The book is extremely well written and very well researched, with more than 100 pages of notes and bibliography. Although more than 400 pages long (not counting the back matter), it moves along nicely and is entertaining. There are three insets of pictures and photos to illustrate the discussion along with a few interspersed drawings.

Just a small comment on my recurring theme of the quality of publishing. My copy of the book was bound upside down. Yes, the cover is on upside down, which I found rather disconcerting as I was always picking it up to read upside down. Unfortunately, I had it too long before opening it to return it for another copy.

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Day 550: The Invisible Woman: The Story of Charles Dickens and Nelly Ternan

Cover for The Invisible WomanThe Invisible Woman is the interesting story of the relationship between Charles Dickens and Ellen Ternan, the true nature of which is still being debated. Although Dickens’ reputation was jealously guarded by himself during his life and by his friends and family after his death, Claire Tomalin shows convincing evidence that the two had an affair during the last 13 years of his life.

They met when Nelly was just 18 and he was at the height of his fame at 45. She and her mother and two sisters were struggling, hard working but respectable actresses, or as respectable as actresses could be during the Victorian era. It is possible that Dickens at first thought he had latched onto a bird of a different feather as he befriended the family.

Although Nelly was excited by the attention of such a famous man, it seems clear that she succumbed to him only reluctantly. He offered her a chance at a life free from the worries of poverty but one in which she could not be a member of society.

This is a fascinating story, particularly because of the lengths Dickens went to protect his own image even while shedding his wife Catherine in a cruelly public way and telling lies about it. The actions of his sister-in-law at this time toward her own sister seem almost inexplicable. Also interesting is how Nelly managed to reinvent herself after Dickens’ death.

This book is an engrossing, well written, carefully researched account of events in Dickens’ life that were hidden for years. Only a few years ago I read another biography of Dickens that glossed over this friendship, alternately suggesting that it was perfectly innocent and that Nelly was a gold digger while never actually committing itself about the nature of the relationship. Although there were rumors even at the time of the affair, the cover-up was so pervasive that details are still being uncovered.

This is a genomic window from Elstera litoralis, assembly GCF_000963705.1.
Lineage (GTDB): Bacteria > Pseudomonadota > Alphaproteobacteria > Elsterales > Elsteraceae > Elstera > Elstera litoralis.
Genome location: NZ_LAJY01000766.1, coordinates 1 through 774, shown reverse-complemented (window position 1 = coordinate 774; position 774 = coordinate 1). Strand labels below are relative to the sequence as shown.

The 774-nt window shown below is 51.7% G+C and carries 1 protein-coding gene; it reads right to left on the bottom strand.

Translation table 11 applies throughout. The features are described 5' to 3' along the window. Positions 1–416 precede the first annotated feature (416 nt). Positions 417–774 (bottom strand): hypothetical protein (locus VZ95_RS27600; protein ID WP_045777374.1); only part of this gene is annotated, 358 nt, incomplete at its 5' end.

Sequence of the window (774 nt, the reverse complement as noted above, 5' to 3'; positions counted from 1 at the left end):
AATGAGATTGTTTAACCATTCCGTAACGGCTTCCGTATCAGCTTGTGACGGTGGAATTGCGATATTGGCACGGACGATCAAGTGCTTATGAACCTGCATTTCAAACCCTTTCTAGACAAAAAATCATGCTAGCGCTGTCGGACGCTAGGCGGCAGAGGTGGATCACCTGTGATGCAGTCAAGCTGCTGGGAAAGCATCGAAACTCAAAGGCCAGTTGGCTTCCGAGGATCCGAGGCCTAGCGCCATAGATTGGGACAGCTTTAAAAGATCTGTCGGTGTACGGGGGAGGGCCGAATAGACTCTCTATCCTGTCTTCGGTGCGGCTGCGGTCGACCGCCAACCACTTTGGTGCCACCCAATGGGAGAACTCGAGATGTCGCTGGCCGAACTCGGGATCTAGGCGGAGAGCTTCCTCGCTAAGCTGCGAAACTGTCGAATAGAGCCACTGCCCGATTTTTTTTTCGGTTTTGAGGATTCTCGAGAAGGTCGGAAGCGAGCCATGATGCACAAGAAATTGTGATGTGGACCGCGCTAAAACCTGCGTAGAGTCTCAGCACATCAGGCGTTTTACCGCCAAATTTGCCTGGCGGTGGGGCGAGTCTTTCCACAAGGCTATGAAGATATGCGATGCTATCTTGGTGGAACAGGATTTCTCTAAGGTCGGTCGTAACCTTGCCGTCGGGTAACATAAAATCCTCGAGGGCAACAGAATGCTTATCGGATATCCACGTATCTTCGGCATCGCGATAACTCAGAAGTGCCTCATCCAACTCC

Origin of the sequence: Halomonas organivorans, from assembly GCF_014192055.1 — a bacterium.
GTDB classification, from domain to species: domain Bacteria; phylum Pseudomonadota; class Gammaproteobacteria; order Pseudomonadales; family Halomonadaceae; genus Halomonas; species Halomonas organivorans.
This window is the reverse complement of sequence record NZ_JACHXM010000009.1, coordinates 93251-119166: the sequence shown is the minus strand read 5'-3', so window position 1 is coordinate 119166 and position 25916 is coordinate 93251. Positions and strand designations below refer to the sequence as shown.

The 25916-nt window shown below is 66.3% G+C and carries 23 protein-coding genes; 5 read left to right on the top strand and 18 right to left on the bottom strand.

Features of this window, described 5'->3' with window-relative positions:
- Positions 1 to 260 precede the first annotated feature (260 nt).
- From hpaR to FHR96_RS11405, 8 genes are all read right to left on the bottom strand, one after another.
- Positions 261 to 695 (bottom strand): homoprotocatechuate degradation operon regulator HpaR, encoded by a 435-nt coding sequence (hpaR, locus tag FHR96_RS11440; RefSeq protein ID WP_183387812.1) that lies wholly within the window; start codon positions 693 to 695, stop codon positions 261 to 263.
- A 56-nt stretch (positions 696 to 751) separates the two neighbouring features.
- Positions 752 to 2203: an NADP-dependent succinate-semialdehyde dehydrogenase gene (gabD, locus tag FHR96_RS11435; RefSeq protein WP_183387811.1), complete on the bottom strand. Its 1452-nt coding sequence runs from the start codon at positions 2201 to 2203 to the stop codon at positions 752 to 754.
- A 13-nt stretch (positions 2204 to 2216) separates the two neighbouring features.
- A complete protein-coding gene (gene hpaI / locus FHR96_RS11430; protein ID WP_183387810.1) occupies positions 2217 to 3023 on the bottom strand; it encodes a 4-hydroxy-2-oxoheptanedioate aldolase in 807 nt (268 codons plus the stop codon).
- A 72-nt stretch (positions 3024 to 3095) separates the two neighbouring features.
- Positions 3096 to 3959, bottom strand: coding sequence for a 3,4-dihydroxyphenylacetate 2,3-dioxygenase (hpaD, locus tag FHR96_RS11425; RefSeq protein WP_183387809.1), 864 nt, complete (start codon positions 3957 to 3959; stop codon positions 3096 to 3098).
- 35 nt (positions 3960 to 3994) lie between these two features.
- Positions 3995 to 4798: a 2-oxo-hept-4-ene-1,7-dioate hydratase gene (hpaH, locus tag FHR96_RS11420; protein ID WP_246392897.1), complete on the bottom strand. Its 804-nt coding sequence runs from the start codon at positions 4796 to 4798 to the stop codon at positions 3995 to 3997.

Day 479: Jane Austen: A Life

Cover for Jane Austen: A LifeIn Jane Austen: A Life, noted biographer Claire Tomalin has handily accomplished a difficult task. Because most of Jane Austen’s letters and papers were destroyed by well-meaning relatives, very little first-hand information about her life is available. As a 19th century unmarried woman, her experience was circumscribed, so the events of her life are ordinary ones. Descriptions of a life like this could be thin and lifeless, but Tomalin manages to provide us with a biography that is full of interest and lively and creates a convincing idea of Austen’s character.

From records, letters, the remaining few of Austen’s papers, and accounts of her by relatives, friends, and neighbors, Tomalin reconstructs the story of not only Austen’s life but of those who were important to her. Tomalin acquaints us with the members of Austen’s family and the bustling environment in the Steventon Rectory, where Jane’s father ran a small boys’ school. She describes friendships and visits to neighboring families. Even though Austen never used her own neighborhood in her books, it is easy from them to imagine the daily social calls and the housewifely tasks with which she and her female relatives were engaged.

It is not too hard to imagine the relationship between Jane and her sister Cassandra as close to that of Lizzie and her sister Jane in Pride and Prejudice, although Tomalin never mentions that either of these characters were based on real people. Still, the two sisters were extremely close.

Unlike Lizzie and Jane, though, both Jane and Cassandra were disappointed in love, Cassandra because her fiancé died, and Jane because her suitor needed to marry a woman with money. Tomalin makes the points that a married Jane Austen would probably have been too busy or too distracted to produce a body of literature and that later in life she seemed to understand some of the benefits of remaining single. As to the first point, it is certainly true that being removed without warning and against her will from Steventon because of the retirement of her father, and her family’s failure to settle anywhere for ten years afterward, completely cut off Austen’s literary production for that time period.

It seems that Austen’s status as a spinster with no money of her own gave her no control at all in her life about such questions as where she would live and even in one case when she could return home from a family visit. That is, she had no control until her late thirties, when she began to publish her novels. Even then, she ultimately earned very little money from them but enough to give her a small amount of autonomy.

Although most of the events of Austen’s life were relatively small, Tomalin’s book provides an absorbing account. I did not always agree with her interpretations of Austen’s novels, but I feel that this book allows me to know Austen and her family and friends a little better.